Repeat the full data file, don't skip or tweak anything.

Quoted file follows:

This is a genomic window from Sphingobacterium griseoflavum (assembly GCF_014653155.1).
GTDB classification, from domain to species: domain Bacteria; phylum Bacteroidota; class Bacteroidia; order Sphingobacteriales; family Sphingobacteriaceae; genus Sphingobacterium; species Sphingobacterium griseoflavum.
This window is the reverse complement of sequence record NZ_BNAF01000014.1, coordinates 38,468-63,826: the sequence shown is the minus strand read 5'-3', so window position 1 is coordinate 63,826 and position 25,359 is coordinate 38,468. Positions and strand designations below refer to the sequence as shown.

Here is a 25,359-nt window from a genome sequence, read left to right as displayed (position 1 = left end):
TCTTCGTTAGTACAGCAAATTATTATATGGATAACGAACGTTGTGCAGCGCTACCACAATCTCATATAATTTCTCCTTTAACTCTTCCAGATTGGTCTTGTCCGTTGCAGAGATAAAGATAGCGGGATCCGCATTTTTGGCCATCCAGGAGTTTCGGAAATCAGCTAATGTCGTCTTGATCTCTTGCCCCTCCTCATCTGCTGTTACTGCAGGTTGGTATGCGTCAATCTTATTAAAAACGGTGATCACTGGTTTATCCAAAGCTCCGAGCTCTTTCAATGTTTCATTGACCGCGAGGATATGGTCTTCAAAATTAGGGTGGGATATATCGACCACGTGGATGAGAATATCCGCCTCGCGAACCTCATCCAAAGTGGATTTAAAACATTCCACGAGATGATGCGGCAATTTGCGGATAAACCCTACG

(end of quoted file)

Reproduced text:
This is a genomic window from Sphingobacterium griseoflavum (assembly GCF_014653155.1).
GTDB classification, from domain to species: domain Bacteria; phylum Bacteroidota; class Bacteroidia; order Sphingobacteriales; family Sphingobacteriaceae; genus Sphingobacterium; species Sphingobacterium griseoflavum.
This window is the reverse complement of sequence record NZ_BNAF01000014.1, coordinates 38,468-63,826: the sequence shown is the minus strand read 5'-3', so window position 1 is coordinate 63,826 and position 25,359 is coordinate 38,468. Positions and strand designations below refer to the sequence as shown.

Here is a 25,359-nt window from a genome sequence, read left to right as displayed (position 1 = left end):
TCTTCGTTAGTACAGCAAATTATTATATGGATAACGAACGTTGTGCAGCGCTACCACAATCTCATATAATTTCTCCTTTAACTCTTCCAGATTGGTCTTGTCCGTTGCAGAGATAAAGATAGCGGGATCCGCATTTTTGGCCATCCAGGAGTTTCGGAAATCAGCTAATGTCGTCTTGATCTCTTGCCCCTCCTCATCTGCTGTTACTGCAGGTTGGTATGCGTCAATCTTATTAAAAACGGTGATCACTGGTTTATCCAAAGCTCCGAGCTCTTTCAATGTTTCATTGACCGCGAGGATATGGTCTTCAAAATTAGGGTGGGATATATCGACCACGTGGATGAGAATATCCGCCTCGCGAACCTCATCCAAAGTGGATTTAAAACATTCCACGAGATGATGCGGCAATTTGCGGATAAACCCTACG